In contrast, the Red Bull event provided Mostarians with a competitive sport context based around awe, excitement, and respect. Dragica said she found the sport “fascinating” because “I admire those people who jump, who have courage, because I couldn’t!” For Lana, this equated to a unique spectator experience: “what they’re doing up there it’s so incredible … like you just live it. You look at them, the energy.” Karlo felt that the Red Bull event “inspires people.” However, he felt that there might be a missed opportunity in terms of local youth engagement: “I think that should be a bigger focus, since younger generations are the future, and Bosnia and Herzegovina has a lot of potential in that department, especially for extreme sports.” To him, the “sports scene” in Bosnia and Herzegovina was currently underdeveloped. “If this could get more people to get active,” he explained, “it’d be great both for Bosnia and Herzegovina and in general for sport.” Karlo recalled that his little brother had seen the competition and said “I want to do that!” adding that “When I was a child, I wanted to do all sorts of stuff like that, but I wasn’t anywhere you could actually do it,” as sports facilities and programs had been lacking for him in West Mostar.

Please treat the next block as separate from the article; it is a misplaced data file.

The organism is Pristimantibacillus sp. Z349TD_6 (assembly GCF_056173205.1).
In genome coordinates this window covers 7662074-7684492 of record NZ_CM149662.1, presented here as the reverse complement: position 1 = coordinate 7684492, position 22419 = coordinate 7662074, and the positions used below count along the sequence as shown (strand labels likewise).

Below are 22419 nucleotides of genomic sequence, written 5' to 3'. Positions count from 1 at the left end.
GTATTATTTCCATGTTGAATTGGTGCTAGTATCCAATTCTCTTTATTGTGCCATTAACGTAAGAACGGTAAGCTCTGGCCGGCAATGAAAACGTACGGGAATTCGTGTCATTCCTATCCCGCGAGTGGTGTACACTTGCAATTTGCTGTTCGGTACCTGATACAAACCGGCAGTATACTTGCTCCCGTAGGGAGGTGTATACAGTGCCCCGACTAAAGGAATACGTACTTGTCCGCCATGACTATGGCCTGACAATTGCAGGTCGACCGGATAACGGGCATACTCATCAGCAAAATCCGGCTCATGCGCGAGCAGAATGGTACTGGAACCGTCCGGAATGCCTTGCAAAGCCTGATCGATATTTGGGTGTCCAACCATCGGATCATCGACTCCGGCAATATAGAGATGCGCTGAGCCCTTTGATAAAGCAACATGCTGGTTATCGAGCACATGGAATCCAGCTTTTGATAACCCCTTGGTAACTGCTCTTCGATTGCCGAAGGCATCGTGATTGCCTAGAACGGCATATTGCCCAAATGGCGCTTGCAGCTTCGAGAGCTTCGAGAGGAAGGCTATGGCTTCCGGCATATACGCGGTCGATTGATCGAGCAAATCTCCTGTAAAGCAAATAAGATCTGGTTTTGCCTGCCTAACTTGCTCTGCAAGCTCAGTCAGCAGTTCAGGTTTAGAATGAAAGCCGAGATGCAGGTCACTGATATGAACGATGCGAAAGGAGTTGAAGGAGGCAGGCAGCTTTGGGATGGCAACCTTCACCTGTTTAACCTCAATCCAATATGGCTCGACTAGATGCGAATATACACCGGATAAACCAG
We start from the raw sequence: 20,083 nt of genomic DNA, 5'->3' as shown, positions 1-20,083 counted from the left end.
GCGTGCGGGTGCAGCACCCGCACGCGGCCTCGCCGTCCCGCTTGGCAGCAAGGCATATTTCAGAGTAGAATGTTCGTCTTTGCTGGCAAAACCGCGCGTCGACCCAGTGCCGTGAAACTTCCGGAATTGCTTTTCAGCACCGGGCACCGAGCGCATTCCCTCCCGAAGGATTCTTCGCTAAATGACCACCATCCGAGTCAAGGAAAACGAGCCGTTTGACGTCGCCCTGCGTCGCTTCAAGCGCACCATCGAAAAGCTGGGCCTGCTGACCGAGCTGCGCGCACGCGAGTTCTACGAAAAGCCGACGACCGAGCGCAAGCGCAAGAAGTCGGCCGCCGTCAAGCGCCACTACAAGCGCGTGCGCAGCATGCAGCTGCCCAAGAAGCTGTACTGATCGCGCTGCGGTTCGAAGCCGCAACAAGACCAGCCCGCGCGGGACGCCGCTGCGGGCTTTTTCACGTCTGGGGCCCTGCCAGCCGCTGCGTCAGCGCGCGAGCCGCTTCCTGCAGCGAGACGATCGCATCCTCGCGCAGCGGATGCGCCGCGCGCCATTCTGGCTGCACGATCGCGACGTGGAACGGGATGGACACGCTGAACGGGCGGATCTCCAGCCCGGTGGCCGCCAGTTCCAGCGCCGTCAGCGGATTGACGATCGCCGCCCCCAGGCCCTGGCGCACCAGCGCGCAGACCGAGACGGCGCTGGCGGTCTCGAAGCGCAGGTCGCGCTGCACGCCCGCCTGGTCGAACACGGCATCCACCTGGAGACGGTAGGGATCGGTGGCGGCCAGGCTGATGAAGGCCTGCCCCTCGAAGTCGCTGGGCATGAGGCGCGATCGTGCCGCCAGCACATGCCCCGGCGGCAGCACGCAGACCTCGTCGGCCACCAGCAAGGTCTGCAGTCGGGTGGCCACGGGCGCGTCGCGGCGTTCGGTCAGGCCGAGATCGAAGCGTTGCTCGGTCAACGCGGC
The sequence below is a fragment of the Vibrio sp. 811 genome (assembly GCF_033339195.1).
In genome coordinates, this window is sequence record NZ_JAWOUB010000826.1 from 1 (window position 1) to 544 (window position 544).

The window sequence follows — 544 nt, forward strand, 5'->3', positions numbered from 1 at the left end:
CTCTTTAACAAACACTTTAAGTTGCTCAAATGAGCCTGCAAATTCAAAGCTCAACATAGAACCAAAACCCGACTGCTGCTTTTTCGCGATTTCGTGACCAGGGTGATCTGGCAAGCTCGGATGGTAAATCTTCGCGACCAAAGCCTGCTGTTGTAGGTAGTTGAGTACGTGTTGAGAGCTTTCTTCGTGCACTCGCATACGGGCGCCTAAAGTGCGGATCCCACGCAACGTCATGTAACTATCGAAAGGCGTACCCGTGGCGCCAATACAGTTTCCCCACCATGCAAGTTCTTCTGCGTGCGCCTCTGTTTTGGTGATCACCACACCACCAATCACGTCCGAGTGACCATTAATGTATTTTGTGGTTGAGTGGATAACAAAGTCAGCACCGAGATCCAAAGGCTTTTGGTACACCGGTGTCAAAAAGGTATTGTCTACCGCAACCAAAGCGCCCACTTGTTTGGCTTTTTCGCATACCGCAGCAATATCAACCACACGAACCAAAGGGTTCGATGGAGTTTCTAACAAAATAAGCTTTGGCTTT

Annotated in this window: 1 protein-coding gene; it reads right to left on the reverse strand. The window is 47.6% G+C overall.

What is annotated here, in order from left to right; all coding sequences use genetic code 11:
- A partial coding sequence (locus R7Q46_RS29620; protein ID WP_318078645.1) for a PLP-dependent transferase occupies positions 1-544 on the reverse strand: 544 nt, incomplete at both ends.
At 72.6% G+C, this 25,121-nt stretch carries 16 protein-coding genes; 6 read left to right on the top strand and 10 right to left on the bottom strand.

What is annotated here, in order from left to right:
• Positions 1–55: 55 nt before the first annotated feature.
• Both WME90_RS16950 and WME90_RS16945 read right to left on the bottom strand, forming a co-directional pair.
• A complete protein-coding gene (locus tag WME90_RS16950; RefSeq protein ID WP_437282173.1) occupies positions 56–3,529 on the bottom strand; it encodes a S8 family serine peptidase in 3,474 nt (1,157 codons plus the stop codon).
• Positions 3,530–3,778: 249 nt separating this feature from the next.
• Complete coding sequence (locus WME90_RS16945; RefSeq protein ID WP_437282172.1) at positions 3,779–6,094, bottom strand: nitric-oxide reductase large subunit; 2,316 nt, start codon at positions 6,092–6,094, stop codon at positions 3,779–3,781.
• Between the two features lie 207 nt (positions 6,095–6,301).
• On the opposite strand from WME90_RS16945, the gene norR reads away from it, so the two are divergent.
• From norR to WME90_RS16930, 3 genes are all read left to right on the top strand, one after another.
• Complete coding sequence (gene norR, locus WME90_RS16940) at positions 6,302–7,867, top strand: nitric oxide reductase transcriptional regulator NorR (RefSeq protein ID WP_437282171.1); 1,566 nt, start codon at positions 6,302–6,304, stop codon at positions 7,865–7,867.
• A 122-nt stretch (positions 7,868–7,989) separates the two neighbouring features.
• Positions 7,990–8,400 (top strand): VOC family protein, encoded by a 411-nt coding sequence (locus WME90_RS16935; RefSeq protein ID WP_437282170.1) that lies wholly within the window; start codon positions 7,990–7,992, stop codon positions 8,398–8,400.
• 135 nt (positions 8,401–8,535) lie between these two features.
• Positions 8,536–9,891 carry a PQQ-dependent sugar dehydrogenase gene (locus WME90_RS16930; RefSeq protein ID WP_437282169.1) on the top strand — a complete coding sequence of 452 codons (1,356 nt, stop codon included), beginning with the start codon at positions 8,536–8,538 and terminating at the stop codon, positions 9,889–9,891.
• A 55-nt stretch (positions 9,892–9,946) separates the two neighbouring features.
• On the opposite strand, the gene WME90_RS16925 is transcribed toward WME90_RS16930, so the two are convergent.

The interviews provided additional scientific evidence, aligned with the survey findings, of the event’s positive role in generating positive social impacts. Schulenkorf (2012) describes sport-for-development projects as being particularly valuable in divided societies, where they may contribute to intergroup togetherness, social cohesion, and community empowerment. This research illuminated two main themes connected to these and other community social impacts. First, the event is uniquely positioned to create appealing and inclusive communal spaces within the city, facilitating social cohesion and opening opportunities for peaceful coexistence. Second, through showcasing the city’s assets, exhibiting positive urban transformation, and modeling care and respect for the community, the sport event helps to generate a more collective form of pride amongst residents. These components create senses of progress and possibility for a city overcoming conflict.